Needed coverages if you lease onto a motor carrier

Sep 08, 2019 in Regulations and road rules, Insurance 101

Every new owner-operator faces a difficult decision, once he/she decides to take things into his/her own hands. Mainly, this is the decision whether to lease onto a motor carrier or operate under his/her own authority. Of course, there is no right answer here, because each option has pros and cons. However, most new truckers choose the first option – leasing to a motor carrier. The reason behind this decision is quite simple – you don’t have to search loads to transport, because the motor carrier does this for you. Simple as that. But there can be even more benefits, because some motor carriers even take care for your fuel, maintenance and truck insurance. 

Also, leasing to a motor carrier from the beginning allows new owner-operators to get a better grasp of the industry, minimizing risks and gaining experience. After that, if they want to operate under their own authority, they have all the right tools and more knowledge to do just that. 

So, let’s say you’ve made up your mind and you decide to lease onto a motor carrier. Next, you need to determine what type of truck insurance would you need and what amount of coverage you have to obtain. 

Truck insurance requirements if you are leasing onto a motor carrier

There are several truck insurance requirements stated by The Federal Motor Carrier Safety Administration(FMCSA). Motor carriers, who allow others to operate under their authority, are required to have primary liability and cargo insurance. This is the bare minimum truck insurance required. Of course, not every motor carrier will want to take care of those costs and some may want to pass them to you. This is why it’s very important to read you contract carefully. You don’t want any undisclosed costs.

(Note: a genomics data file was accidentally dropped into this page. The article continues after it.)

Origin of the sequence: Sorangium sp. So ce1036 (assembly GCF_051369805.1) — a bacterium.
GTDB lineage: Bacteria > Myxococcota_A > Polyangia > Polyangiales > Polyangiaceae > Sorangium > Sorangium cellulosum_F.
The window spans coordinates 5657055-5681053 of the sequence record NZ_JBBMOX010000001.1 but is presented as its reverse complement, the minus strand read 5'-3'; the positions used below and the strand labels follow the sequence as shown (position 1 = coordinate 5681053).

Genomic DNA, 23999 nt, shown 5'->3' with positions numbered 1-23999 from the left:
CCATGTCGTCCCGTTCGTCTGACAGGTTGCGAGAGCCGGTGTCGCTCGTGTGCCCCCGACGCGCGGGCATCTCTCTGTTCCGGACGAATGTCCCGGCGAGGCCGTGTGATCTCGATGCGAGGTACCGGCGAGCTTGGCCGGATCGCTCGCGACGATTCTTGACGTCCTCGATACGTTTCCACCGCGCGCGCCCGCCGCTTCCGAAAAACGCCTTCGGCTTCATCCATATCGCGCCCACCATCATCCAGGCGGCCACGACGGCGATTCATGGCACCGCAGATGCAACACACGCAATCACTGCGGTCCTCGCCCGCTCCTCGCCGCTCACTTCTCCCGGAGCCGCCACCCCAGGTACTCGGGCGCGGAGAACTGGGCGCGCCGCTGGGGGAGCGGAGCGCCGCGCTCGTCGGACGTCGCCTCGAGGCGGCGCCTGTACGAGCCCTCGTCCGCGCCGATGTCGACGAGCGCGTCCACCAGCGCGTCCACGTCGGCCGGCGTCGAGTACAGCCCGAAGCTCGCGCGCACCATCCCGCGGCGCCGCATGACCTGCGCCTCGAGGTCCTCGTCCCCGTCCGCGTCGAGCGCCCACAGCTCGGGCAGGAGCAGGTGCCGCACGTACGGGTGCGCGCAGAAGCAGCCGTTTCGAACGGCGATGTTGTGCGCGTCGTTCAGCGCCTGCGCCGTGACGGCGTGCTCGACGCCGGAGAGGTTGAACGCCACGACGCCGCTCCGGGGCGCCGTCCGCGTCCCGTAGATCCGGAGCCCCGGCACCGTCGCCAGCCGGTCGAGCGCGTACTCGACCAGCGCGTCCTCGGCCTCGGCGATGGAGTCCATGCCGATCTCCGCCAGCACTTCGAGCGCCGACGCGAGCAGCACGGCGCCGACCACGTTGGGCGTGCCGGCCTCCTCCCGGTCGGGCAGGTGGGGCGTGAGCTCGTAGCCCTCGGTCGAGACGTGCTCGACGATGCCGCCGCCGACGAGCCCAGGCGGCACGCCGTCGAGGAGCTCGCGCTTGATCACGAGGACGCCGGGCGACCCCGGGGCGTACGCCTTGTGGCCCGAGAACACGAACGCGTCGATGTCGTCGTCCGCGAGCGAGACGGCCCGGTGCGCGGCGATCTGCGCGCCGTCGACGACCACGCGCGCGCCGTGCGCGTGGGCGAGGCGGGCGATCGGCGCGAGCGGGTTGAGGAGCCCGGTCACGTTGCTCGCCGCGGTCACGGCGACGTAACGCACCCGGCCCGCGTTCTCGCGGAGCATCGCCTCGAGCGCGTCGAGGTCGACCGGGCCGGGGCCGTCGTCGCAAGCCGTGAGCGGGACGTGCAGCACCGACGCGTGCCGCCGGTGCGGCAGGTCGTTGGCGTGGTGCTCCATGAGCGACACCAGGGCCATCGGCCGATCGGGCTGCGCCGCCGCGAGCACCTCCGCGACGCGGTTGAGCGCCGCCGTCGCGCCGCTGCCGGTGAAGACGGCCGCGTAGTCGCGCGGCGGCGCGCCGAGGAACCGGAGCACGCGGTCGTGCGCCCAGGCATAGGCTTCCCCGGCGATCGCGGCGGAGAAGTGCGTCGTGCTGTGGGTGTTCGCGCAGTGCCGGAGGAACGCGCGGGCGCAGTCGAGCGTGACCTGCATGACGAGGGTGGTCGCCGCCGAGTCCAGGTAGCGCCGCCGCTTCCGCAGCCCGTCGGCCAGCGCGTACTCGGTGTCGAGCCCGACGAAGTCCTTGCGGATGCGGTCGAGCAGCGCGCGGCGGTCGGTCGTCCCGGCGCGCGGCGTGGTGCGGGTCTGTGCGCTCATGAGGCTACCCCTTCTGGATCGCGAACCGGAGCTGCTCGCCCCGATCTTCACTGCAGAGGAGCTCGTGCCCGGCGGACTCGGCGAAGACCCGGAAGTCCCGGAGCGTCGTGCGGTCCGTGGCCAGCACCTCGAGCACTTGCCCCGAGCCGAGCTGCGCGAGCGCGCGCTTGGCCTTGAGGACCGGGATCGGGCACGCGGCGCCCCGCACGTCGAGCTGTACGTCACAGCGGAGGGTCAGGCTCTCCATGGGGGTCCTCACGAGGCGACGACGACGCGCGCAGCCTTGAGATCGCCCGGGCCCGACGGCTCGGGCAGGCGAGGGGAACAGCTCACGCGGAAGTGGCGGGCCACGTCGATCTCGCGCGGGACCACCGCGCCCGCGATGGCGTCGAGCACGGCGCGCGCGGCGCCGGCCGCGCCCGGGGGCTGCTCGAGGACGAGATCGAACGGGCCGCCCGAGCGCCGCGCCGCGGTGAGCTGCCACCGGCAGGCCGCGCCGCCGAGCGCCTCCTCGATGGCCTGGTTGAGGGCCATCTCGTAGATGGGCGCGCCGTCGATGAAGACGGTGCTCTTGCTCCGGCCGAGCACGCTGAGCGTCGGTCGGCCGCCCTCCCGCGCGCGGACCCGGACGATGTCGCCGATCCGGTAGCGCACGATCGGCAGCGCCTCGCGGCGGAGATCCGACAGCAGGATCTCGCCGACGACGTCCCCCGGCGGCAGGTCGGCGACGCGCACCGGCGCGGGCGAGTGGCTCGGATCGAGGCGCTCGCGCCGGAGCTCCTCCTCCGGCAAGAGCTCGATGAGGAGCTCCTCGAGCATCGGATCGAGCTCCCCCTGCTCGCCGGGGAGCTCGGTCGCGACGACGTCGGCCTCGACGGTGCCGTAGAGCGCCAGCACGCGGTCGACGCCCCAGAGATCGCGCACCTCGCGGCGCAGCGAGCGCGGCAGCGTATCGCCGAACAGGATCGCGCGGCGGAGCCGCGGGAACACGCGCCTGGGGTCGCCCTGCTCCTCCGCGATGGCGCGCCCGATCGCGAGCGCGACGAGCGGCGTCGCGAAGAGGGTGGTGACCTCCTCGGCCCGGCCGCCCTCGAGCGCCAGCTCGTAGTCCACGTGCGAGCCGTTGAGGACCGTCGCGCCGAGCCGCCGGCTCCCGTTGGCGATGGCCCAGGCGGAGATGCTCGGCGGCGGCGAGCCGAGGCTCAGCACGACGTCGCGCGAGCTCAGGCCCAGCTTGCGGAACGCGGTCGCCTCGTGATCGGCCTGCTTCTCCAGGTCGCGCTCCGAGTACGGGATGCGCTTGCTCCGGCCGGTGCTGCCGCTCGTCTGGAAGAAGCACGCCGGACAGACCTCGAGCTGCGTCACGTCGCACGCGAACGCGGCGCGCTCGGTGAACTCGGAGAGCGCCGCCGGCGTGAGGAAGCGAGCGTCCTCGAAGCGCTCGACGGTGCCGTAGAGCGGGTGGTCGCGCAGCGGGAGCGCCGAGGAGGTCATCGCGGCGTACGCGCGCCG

The basic requirement for all truckers is the primary liability truck insurance. This truck insurance protects is intended to protect people on the road, who have sustained bodily or property damage due to the actions of the trucker. For example, if part of your truck brakes off while you drive, hits and damages the car behind you or you make a wrong turn which causes the vehicle behind you to take damage. The primary liability truck insurance covers the damages and injuries done to other vehicles. It does not, however, cover nor pay for the repair of the damage your truck sustained. For this, you will need Physical Damage truck insurance, which provides collision and specified perils coverage for your truck. 

Secondary and additional trucking insurance requirements

Some carriers require additional insurance coverage. A good example of such coverage is the bobtail insurance. However, all the secondary and additional truck insurance requirements should be specified in the lease by the motor carrier. Additionally, getting insurance above the basic requirements is always an option and a very good idea. As we’ve mentioned, the minimum required trucking insurance by the by The Federal Motor Carrier Safety Administrationcovers damages to other vehicles or loads. So, if you want to have your own truck covered, your best bet is to purchase additional coverage, such as:

Sure, understanding all types of coverage and truck insurance may seem a bit of difficult task. However, you are not alone in this. You can always contact and talk to one of our insurance experts. We will help you find the best trucking insurance for your case, find the right amount of coverage you need and save money. Don’t hesitate to fill our FREE INSURANCE QUOTE. Remember, helps you drive safe and save money on your insurance.